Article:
On 8th November 2016, Indian Prime Minister announced the demonetisation of high-currency notes followed by an extensive campaign on digit...
On 8th November 2016, Indian Prime Minister announced the demonetisation of high-currency notes followed by an extensive campaign on digital payments and less-cash economy. Then on 1st February 2017, Union Finance Minister presented the Union Budget for 2017-18 at the Parliament in the backdrop of demonetisation, whose theme was TEC India, i.e. Transform | Energise | Clean India. He announced several announcements that will facilitate implementation of less-cash economy, while using the word digital 25 times during his Budget Speech. Then, the Finance Minister has also announced some significant changes to the provisions of the Income-tax Act, 1961 promoting the digital payments. In this article, the author aims to take up this issue and analyse the impact of these provisions. Read on…
#BudgetforAll “India is now on the cusp of a massive digital revolution”: Mr. Arun Jaitley
8th November 2016: The Government announced demonetisation of high-currency notes followed by extensive campaign on digital payments and less- cash economy.
1st February 2017: The Finance Minister stood at the Parliament, while the nation waited the unfolding of the Budget 2017 in the backdrop of demonetisation, with a bated breath. The theme of the Budget 2017 was TEC India, i.e. Transform | Energise | Clean India.
In Budget 2017, the Finance Minister (FM) declared several announcements which will facilitate implementation of less-cash economy. He used the word digital 25 times during his Budget Speech. The FM has announced significant changes to the provisions of Income-tax Act, 1961 (Act) promoting digital payments. Let us analyse the impact of these provisions.
- 1.Tightening screws on cash transactions
– revenue and capital expenditure Section impacted: 40A, 43 and 35D
- 1.1. Amendment for revenue expense:
1.1.1. Amendments proposed are as below:
- Payments otherwise than by an account payee cheque/bank draft or use of electronic clearing system through a bank account (“cash payments”) above Rs 10,000 to a person in a day, shall not be allowed as deduction in computing business income. The limit has been reduced from the existing threshold of Rs 20,000.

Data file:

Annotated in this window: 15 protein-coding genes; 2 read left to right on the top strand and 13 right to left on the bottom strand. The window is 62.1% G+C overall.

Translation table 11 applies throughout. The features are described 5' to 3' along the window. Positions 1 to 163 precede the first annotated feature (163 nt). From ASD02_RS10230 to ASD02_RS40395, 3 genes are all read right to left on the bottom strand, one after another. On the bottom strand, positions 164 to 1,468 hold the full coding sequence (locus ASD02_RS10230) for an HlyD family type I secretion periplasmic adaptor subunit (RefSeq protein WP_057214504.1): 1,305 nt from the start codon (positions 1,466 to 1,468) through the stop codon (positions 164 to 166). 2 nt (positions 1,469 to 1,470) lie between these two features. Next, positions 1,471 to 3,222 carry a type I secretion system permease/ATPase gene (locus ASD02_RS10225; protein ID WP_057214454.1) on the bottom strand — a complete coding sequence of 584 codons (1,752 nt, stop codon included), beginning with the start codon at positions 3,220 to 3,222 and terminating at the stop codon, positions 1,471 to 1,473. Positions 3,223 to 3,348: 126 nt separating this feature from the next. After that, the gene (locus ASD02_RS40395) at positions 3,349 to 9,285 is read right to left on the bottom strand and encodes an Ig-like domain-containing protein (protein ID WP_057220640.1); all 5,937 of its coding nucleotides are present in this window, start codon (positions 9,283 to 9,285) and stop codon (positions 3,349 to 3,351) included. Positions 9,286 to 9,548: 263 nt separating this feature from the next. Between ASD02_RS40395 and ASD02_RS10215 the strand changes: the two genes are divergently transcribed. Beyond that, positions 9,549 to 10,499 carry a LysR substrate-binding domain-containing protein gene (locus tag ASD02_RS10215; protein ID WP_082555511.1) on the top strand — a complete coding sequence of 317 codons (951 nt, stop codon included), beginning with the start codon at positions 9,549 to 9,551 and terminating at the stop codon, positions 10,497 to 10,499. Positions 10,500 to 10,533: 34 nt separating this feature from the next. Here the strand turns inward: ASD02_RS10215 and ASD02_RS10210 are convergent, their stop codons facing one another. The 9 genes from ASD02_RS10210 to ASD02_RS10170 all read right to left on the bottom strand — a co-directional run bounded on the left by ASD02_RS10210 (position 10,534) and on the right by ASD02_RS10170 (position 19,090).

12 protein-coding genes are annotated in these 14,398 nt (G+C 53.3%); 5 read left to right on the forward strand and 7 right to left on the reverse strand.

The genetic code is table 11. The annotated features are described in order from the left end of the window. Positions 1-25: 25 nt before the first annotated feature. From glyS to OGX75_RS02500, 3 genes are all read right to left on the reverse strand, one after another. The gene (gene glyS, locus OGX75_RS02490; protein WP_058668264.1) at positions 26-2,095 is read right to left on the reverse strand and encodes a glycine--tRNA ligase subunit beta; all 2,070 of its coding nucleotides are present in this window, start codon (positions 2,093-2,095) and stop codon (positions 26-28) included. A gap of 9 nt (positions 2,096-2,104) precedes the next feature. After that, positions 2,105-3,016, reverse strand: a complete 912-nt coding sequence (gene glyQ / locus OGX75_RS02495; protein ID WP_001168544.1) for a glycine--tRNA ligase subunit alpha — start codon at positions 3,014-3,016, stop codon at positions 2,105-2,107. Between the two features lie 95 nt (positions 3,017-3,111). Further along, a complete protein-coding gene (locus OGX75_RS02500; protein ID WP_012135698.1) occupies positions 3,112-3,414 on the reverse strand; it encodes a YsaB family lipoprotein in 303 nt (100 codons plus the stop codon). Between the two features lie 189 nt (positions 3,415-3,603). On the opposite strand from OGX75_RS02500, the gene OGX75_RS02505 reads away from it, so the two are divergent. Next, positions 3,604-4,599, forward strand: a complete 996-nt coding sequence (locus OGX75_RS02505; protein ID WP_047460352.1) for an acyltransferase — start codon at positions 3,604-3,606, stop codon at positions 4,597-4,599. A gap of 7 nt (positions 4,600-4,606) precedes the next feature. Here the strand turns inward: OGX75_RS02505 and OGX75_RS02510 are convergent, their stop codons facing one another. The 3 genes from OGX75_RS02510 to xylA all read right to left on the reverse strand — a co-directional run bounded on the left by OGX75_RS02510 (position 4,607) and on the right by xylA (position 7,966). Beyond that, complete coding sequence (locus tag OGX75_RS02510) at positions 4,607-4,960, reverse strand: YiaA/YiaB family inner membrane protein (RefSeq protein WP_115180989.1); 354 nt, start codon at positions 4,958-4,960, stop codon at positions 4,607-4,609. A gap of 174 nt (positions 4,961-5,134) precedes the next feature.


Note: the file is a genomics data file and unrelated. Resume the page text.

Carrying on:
- Deeming a payment as profits and gains of business or profession if the expenditure is incurred in a year but cash payment is made in any subsequent year of a sum exceeding Rs 10,000 to a person in a single day;
- Expand the specified mode of payment under [Section 40A] to payment by using electronic clearing system through a bank account.
1.1.2. The amendment will take effect from AY 2018-19 which means the FY 2017-18.
1.1.3. Higher limit for cash expenditure of Rs 35,000 for payments in respect of plying, hiring or leasing of goods carriage remains unchanged.
1.1.4. Rule 6DD of the Income Tax Rules prescribes situations where monetary threshold of incurring cash expenditure does not apply. These exceptions will continue to apply even regarding reduced limit of R10,000. Some of the situations covered under [Rule 6DD] include for example payment by debit or credit card or where the payment is made by way of adjustment against the amount of any liability incurred by the payee for any goods supplied or services rendered by the assessee to such payee.
1.1.5. The amendment relating to expansion of specified mode of payment under Section 40A to payment by using electronic clearing system through a bank account is welcome. While it was earlier covered by the Rule 6DD, now electronic clearing system has been introduced in the main Section itself.
1.1.6. Courts have considered factual situations and constraints in interpreting cash payment situations and interpretation of Section 40A(3) read with Rule 6DD. The Gujarat HC in Anupam Teleservices [TS-52-HC- 2014(GUJ)] allowed business expediency exception to Section 40A(3) and deleted disallowance for cash payment during AY 2006-07. The Delhi High Court in R.C.Goel
Rule 6DD of the Income Tax Rules prescribes situations where monetary threshold of incurring cash expenditure does not apply. These exceptions will continue to apply even regarding reduced limit of R 10,000.
[TS-890-HC-2012(DEL)] allowed deduction in AY 2008-09, with regard to cash expenditure more than Rs 20,000 in view of "business expediency" of payment under Rule 6DD(k). However, Mumbai ITAT in a recent judgment upheld disallowance in case of the assessee (engaged in shipping business) for making cash payments exceeding the prescribed limit during AY 2009-10. ITAT rejected the assessee’s submission that considering the business exigencies, the payments exceeded the monetary limit and since the genuineness of purchases was established, the disallowance was not warranted.